Instead, they elicited literal responses to hypothetical questions, like whether Tremayne can fly. A surveillance video showed a male identified by police as Tremayne running in one direction, then allegedly walking from another area two minutes later.
"I can't testify as to whether [Tremayne] can fly or not," Sgt. Jarron Jackson said. He added, however, that an individual could run around the block and come from another area. He answered similarly when asked by prosecutors why Tremayne appeared to be wearing a white t-shirt and long sleeves while running, then a blue t-shirt while walking.
"Persons who commit crimes normally try to alter their appearance," Jackson said.
Jackson's testimony appeared to link Tremayne to the dog, by pointing out that the defendant's nickname "Mayne," which is tattooed on his forearm, was found written inside the vacant house on Gilmor Street where the dog stayed and also on a backpack seized from Tremayne's home.
Taylor's testimony was designed to separate the brothers from Phoenix, however. The Johnsons are close friends, and Taylor's home is in the area where the crime occurred. He repeatedly said he didn't want to testify Tuesday, and labeled earlier statements to police "lies."
His goal was "just to make up something … in exchange for freedom," he said.
Taylor was questioned about the dog-burning incident after police raided his home on June 6, 2009, found a gun and marijuana inside, and arrested him and his girlfriend. His case is not resolved.
Update February 2, 2011 - The following article is by Tricia Bishop and Jessica Anderson, The Baltimore Sun:
Debate over 'ignitable liquids,' lab tests during dog burning trial
Panel hears tape of statement given to police by one teen suspect
The animal cruelty trial for the twin teens accused of setting fire to a pit bull stretched into its fourth day Wednesday as prosecutors tried to show that inconclusive lab tests on a dog collar did not rule out the use of flammable substances.
Lawyers for the suspects Travers and Tremayne Johnson called a fire investigations expert to cast doubt on Baltimore police lab tests that showed unknown substances on the collar. The tests did not reveal the use of common "ignitable liquids," such as gasoline or propane.
However, during a cross-examination, prosecutor Jennifer Rallo argued that the test results did not rule out all substances that could have started the blaze, such as turpentine.
"You can tell this is not an ignitable substance?" Rallo asked expert Craig Beyler during cross-examination.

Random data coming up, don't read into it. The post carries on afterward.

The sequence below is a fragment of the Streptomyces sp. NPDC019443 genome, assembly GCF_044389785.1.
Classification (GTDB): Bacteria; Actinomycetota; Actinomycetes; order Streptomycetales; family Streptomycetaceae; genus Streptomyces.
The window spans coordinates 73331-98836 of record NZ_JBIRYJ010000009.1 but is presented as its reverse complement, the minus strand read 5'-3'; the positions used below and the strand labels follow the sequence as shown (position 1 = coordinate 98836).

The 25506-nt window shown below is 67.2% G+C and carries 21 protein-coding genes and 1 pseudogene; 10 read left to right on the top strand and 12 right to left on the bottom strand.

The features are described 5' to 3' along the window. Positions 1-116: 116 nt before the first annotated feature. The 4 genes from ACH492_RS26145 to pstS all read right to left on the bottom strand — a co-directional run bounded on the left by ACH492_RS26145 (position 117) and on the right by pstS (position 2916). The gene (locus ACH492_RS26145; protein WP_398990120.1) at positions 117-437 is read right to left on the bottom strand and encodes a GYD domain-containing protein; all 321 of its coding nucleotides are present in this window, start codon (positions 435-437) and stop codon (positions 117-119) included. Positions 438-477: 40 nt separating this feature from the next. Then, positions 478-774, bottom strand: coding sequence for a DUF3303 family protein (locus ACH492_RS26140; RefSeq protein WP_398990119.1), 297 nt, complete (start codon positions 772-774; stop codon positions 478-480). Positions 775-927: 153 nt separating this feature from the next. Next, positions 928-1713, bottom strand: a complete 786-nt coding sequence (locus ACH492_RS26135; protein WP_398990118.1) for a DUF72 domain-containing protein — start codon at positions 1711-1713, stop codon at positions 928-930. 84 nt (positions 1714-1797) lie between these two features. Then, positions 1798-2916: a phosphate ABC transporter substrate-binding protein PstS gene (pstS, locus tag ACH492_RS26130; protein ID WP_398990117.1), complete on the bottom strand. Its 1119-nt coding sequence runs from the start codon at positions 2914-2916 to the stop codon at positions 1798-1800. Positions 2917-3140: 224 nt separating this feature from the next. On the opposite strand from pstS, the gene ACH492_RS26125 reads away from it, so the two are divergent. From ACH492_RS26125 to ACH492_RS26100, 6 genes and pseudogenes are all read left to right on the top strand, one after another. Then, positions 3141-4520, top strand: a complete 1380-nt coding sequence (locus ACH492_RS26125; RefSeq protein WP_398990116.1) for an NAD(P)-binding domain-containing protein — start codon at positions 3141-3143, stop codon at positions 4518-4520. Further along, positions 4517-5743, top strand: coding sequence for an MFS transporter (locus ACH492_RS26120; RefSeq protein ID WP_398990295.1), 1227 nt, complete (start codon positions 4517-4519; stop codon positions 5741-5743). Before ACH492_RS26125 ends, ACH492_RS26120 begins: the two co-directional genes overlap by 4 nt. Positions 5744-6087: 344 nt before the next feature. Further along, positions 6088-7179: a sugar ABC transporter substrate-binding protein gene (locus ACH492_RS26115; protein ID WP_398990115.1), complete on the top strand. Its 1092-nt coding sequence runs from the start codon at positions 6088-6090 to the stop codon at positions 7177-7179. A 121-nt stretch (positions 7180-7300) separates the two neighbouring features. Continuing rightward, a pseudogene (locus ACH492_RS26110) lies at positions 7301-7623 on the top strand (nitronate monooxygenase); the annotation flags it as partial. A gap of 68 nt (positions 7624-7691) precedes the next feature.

Beyler responded that "we cannot determine" if it is, saying that only "unknown miscellaneous substances" were detected.
During his testimony, Beyler said fire investigators should have used samples from not only the dog collar, but also the sweater a city police officer threw onto the dog to douse the flames and the towel that the dog had been wrapped in. Only the collar and clothes of the brothers were tested.
A police lab analyst testified that she found a mixture of flammable substances on two pairs of jeans and sneakers seized from the 19-year-olds' home, but defense lawyers pointed out that the materials could have been household items such as glue or bug spray.
The analyst said the items were probably contaminated because they were improperly stored by police.
As testimony stretched on, some jurors appeared to lose focus.
One woman seemed to sleep Wednesday morning, her head nodding, while a second woman closed her eyes for minutes at a time and several others yawned or rested their heads in their hands.
The jury listened to a largely inaudible tape of a statement Travers Johnson gave Baltimore police June 5, 2009, more than a week after Phoenix was set on fire.
During the interview, Johnson said he was not outside on the day the dog was attacked or even in the area, because he was in a community detention program for a previous incident that kept him from leaving his father's house in the first block of S. Pulaski St.
He refused to answer any more questions after the detective suggested that there might be video footage of Travers Johnson and his brother on the street with the dog, however.
"I don't want, I don't want [to] answer no more questions," reads a transcript of the interview.
A police surveillance camera recorded several males handling Phoenix shortly before the May 27, 2009, crime, which occurred near Presbury and North Gilmor streets in West Baltimore. Two of the males were identified as the Johnsons by police and one witness.